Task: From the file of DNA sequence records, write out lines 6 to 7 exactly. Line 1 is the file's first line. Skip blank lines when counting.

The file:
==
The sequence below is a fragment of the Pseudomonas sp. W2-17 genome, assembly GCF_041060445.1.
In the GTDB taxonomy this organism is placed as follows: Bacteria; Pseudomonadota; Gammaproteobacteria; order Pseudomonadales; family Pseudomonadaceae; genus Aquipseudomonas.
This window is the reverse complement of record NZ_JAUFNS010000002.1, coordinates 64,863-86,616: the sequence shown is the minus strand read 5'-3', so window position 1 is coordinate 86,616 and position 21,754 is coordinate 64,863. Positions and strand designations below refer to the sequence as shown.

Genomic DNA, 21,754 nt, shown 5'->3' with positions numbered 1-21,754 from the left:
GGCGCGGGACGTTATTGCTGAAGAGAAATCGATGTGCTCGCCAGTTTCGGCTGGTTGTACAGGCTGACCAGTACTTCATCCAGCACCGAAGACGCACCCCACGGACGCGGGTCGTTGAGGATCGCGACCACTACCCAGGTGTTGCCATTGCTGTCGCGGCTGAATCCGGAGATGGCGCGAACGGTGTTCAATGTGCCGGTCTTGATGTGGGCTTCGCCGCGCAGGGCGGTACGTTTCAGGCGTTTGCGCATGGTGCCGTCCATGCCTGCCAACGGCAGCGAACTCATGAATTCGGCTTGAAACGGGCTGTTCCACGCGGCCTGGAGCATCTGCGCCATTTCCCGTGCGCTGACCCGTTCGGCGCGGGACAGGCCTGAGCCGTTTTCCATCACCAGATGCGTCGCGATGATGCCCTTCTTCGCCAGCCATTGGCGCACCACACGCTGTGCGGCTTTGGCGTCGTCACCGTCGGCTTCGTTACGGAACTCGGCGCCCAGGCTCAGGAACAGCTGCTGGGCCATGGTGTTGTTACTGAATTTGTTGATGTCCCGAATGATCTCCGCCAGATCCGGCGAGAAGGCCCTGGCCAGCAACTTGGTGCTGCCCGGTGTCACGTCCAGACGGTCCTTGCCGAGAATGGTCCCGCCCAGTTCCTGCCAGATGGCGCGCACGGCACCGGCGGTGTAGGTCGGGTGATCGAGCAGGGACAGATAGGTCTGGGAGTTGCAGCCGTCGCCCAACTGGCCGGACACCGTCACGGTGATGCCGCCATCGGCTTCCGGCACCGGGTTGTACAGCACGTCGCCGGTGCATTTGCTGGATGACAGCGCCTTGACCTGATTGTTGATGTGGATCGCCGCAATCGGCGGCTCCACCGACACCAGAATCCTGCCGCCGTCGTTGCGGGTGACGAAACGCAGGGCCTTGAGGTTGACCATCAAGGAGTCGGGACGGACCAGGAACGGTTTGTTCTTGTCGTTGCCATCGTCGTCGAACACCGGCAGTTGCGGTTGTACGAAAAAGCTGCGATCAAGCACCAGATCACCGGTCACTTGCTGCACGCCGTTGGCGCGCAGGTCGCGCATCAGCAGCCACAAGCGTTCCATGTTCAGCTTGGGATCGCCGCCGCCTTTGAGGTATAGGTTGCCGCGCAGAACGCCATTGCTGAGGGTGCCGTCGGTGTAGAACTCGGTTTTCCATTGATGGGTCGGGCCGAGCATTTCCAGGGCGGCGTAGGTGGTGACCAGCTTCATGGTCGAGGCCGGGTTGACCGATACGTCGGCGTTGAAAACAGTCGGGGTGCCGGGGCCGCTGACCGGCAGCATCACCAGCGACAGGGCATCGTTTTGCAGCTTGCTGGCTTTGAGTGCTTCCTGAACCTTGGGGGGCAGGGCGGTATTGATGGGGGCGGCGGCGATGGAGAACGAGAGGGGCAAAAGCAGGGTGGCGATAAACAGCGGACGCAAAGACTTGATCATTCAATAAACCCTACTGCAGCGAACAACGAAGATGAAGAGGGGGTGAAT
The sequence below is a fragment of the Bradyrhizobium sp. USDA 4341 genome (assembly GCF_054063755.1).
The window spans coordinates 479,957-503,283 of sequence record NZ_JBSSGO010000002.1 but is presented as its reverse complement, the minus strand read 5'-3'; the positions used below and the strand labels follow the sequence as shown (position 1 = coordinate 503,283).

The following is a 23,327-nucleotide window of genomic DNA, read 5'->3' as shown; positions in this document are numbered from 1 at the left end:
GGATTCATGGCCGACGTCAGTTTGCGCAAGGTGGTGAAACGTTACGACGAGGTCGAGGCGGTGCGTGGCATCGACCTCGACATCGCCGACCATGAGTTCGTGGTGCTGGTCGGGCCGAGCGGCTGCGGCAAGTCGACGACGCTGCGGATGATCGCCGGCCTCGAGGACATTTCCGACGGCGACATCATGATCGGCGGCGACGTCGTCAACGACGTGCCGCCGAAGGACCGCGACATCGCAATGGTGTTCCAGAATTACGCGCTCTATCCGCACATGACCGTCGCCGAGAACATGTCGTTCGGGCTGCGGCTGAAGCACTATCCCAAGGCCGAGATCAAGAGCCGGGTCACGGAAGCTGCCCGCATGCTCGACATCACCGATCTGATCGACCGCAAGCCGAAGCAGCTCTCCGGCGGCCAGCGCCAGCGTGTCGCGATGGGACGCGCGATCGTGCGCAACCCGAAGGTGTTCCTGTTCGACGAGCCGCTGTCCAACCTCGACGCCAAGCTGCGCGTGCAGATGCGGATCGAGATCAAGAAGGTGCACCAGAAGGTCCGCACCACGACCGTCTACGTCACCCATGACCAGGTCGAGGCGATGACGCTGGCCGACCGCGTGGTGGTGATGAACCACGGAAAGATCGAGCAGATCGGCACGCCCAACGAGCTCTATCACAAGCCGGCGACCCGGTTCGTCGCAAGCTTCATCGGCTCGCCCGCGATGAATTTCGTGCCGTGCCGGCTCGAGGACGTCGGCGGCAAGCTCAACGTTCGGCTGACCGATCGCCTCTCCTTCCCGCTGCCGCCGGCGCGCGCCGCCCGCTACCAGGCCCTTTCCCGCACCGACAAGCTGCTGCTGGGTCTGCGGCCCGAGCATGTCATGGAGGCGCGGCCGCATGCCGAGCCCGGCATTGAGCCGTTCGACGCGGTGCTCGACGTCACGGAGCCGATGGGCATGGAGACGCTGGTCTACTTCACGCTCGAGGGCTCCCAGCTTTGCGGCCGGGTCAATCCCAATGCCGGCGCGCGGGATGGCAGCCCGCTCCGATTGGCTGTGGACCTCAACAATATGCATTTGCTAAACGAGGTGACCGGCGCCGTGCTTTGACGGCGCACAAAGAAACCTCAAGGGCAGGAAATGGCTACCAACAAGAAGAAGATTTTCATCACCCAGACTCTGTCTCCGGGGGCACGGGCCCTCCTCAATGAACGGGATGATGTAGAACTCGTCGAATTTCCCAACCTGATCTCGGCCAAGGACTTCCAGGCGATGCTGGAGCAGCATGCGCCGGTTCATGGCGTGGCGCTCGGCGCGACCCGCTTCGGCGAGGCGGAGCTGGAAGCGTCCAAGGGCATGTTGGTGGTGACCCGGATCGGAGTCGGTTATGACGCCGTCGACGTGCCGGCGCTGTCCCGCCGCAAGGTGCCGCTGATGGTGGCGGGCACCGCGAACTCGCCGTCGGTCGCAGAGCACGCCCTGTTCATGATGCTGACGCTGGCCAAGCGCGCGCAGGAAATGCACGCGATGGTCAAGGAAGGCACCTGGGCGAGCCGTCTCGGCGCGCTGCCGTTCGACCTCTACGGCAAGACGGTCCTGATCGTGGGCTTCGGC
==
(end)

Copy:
The sequence below is a fragment of the Bradyrhizobium sp. USDA 4341 genome (assembly GCF_054063755.1).
The window spans coordinates 479,957-503,283 of sequence record NZ_JBSSGO010000002.1 but is presented as its reverse complement, the minus strand read 5'-3'; the positions used below and the strand labels follow the sequence as shown (position 1 = coordinate 503,283).